Congress, White House Remain Sharply Divided Two Weeks From Another Shutdown

Speaker of the House Nancy Pelosi talks to reporters during a news conference Jan. 31 after a bipartisan group of House and Senate bargainers met to craft a border security compromise. Speaker of the House Nancy Pelosi talks to reporters during a news conference Jan. 31 after a bipartisan group of House and Senate bargainers met to craft a border security compromise. J.Scott Applewhite/AP

Lawmakers and the White House remain widely divided on key issues with just two weeks until another government shutdown, though President Trump this week expressed openness to an alternative path that would avoid yet again shuttering agencies.

The bipartisan, bicameral conference committee formed as part of the deal that reopened government met for the first time this week on an appropriations bill for the Homeland Security Department. That group has been tasked with negotiating a resolution to the standoff over border security, and Trump’s demand for funding for a wall along the U.S.-Mexico border, and its members have offered some overlapping ideas. They have not, however, agreed on the president’s signature issue.

“There’s not going to be any wall money in the legislation,” House Speaker Nancy Pelosi, D-Calif., said, adding that additional technology and ports of entry are “part of the negotiation.”

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The current continuing resolution funding the agencies impacted by the shutdown is set to expire Feb. 15. Pelosi said the conference committee must approve of its compromise bill by Feb. 8 to give Congress enough time to get the bill to Trump’s desk before that deadline, though the president on Thursday suggested that type of legislation would be a non-starter.

“On Feb. 15th, the committee will come back, and if they don’t have a wall, I don’t even want to waste my time reading what they have because it's a waste of time,” Trump said. “Because the only thing that works for security and safety for our country is a wall.”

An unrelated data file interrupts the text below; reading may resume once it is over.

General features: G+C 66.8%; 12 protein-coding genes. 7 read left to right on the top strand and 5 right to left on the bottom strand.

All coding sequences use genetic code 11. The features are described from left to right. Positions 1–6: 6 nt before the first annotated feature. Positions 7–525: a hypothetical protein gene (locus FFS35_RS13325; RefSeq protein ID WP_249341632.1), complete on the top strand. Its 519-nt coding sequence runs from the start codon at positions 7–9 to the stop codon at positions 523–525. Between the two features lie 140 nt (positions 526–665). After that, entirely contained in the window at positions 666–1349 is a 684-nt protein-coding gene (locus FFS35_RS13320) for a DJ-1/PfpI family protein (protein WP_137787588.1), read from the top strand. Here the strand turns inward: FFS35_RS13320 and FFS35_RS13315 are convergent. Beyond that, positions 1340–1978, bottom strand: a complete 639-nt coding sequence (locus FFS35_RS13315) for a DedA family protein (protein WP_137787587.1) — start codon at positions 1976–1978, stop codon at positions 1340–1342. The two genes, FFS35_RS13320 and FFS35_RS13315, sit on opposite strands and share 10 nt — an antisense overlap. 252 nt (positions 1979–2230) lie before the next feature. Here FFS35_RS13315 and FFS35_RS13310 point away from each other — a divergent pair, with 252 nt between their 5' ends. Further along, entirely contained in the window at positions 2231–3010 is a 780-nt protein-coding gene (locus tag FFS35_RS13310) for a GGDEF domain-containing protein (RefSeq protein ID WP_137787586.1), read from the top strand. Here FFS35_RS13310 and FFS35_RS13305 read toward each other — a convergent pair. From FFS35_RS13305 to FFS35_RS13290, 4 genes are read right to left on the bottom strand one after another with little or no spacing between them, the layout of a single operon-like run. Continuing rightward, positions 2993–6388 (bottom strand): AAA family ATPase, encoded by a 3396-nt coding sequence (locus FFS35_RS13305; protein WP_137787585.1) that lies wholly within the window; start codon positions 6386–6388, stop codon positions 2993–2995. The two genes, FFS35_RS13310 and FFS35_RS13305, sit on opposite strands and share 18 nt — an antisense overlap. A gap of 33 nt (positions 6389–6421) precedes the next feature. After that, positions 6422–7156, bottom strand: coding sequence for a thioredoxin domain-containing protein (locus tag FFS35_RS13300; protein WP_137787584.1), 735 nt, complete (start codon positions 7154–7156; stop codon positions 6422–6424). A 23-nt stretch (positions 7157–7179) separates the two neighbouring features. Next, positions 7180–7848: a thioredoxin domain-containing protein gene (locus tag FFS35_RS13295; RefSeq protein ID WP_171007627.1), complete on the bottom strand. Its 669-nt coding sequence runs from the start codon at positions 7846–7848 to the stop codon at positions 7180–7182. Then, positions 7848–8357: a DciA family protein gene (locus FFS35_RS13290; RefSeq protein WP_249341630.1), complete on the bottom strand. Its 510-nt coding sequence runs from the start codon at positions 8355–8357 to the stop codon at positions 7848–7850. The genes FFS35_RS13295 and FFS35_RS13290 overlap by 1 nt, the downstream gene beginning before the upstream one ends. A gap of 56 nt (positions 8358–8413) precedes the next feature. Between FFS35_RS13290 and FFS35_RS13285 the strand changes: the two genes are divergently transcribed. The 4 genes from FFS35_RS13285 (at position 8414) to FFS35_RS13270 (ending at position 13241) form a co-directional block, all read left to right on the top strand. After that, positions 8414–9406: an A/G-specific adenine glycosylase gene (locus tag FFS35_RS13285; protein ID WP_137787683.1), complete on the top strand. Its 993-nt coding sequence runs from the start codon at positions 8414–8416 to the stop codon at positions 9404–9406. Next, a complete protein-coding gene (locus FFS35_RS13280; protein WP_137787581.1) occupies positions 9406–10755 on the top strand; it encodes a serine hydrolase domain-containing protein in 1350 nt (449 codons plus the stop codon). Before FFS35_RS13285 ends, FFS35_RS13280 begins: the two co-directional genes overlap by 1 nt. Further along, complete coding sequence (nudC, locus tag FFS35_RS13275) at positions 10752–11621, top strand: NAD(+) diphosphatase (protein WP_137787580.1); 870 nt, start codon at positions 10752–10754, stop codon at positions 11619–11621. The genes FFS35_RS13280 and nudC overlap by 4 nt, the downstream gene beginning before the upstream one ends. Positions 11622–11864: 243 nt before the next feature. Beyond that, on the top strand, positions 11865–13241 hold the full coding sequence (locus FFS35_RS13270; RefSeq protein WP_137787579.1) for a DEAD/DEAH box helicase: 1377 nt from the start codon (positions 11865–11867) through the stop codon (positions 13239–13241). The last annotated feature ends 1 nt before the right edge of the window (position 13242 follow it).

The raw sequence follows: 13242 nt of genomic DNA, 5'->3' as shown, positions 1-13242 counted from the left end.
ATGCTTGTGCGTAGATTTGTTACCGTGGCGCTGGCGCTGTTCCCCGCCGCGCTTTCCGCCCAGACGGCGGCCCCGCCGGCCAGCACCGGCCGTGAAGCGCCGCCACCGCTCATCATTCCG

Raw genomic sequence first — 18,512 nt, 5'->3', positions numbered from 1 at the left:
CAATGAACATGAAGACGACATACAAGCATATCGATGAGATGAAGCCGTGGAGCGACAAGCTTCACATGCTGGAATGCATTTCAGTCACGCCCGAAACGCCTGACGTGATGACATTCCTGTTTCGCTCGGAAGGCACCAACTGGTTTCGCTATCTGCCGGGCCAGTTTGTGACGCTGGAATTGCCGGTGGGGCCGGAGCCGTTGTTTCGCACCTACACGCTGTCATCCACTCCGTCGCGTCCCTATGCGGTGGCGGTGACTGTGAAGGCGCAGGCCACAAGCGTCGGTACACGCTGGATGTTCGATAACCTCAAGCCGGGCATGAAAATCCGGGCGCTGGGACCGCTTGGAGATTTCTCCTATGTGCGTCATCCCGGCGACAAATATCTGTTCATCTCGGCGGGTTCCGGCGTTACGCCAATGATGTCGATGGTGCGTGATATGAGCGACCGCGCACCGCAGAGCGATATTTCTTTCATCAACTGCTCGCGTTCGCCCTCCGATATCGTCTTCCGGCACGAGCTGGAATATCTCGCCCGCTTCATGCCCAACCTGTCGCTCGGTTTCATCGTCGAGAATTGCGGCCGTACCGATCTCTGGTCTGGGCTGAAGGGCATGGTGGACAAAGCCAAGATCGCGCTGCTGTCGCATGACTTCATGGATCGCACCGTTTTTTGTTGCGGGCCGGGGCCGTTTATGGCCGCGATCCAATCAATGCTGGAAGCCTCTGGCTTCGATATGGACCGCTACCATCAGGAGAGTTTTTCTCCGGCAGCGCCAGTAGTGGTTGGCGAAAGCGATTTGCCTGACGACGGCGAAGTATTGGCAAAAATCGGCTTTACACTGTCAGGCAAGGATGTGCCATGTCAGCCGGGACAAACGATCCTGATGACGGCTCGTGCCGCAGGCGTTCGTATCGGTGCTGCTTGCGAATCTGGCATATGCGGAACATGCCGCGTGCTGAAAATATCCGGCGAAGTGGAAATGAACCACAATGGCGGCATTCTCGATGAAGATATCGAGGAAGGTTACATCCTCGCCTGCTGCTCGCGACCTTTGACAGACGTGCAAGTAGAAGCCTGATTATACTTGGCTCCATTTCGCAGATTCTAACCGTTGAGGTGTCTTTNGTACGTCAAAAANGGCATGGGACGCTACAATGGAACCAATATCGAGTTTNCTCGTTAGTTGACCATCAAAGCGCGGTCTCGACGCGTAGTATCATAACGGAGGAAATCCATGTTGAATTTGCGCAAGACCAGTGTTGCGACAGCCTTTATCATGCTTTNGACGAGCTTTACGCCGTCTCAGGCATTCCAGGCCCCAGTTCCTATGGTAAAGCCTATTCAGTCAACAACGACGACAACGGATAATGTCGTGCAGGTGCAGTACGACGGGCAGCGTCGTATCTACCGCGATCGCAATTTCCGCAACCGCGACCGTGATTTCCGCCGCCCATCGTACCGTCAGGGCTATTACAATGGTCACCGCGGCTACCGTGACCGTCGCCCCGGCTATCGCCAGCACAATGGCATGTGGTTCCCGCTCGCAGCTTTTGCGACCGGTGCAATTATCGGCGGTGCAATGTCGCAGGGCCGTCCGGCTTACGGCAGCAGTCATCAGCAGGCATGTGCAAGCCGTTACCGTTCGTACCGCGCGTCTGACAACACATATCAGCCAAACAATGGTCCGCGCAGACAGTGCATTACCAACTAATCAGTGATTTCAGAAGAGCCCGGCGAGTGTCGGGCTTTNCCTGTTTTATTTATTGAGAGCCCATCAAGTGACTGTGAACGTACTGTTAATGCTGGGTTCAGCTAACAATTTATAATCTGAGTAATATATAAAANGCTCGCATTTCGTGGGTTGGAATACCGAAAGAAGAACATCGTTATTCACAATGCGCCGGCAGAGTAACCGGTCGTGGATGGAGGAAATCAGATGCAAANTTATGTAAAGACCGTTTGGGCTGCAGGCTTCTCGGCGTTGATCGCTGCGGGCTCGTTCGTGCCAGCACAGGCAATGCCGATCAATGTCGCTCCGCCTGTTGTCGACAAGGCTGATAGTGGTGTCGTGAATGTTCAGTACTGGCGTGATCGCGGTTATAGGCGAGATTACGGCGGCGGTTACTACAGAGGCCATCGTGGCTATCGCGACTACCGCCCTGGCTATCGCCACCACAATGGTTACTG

Sen. Richard Shelby, R-Ala., the vice chair of the conference committee, highlighted the differences that remain between the two sides at the group’s first public meeting.

“Thus far, all sides seem to agree that border security is important. That is a good start, but it cannot end there,” Shelby said. “Our Border Patrol professionals—those on the front lines—tell us that a comprehensive approach is necessary. An approach that includes technology, infrastructure, personnel and physical barriers. Smart technology is part of a comprehensive solution, but it is not the solution in and of itself.”

House Democrats on the panel put forward their own border security proposal, which included funding for 1,000 new customs officers, increased air and marine operations, technology improvements and other reforms, but not physical barriers. Pelosi expressed optimism the committee was “working in good spirit,” and expressed optimism another shutdown would not take place.

“I hope that any shutdown would be taken off the table as a reasonable approach to governance,” Pelosi said, noting the “terrible impact” that last lapse had on federal employees and their families.

The House has already passed a package of six spending bills that would fund all the agencies that have yet to receive full-year appropriations. That package largely mirrors the fiscal 2019 spending plans agreed to on a bipartisan basis in the last Congress. The Senate took up a similar package during the shutdown, but only after attaching immigration reforms supported by Trump and rejected by Democrats. Lawmakers have not yet announced their plan for funding non-DHS agencies. The departments of Transportation, Housing and Urban Development, State, Interior, Agriculture, Treasury, Commerce, Homeland Security and Justice, as well as the Environmental Protection Agency, NASA, Office of Personnel Management and other independent agencies, have yet to receive full-year appropriations. 

Even if lawmakers cannot strike an agreement on border security, or if their negotiations yield a compromise that Trump will not sign, the president signaled there would be another way to avoid a shutdown. Asked on Friday if he would declare a national emergency to secure funding for a wall if Congress does not deliver it to him, the president said, “I think there’s a good chance we’ll have to do that.” He said he would address the matter further in his State of the Union address next week and highlighted the reinforced fencing and new structure construction that is already underway or funded.

On Thursday, Trump gave an ominous warning about what might happen at the end of the current CR.

“I think that by having the shutdown we have set the table,” he said. “We've set the stage for what is going to happen Feb. 15.”

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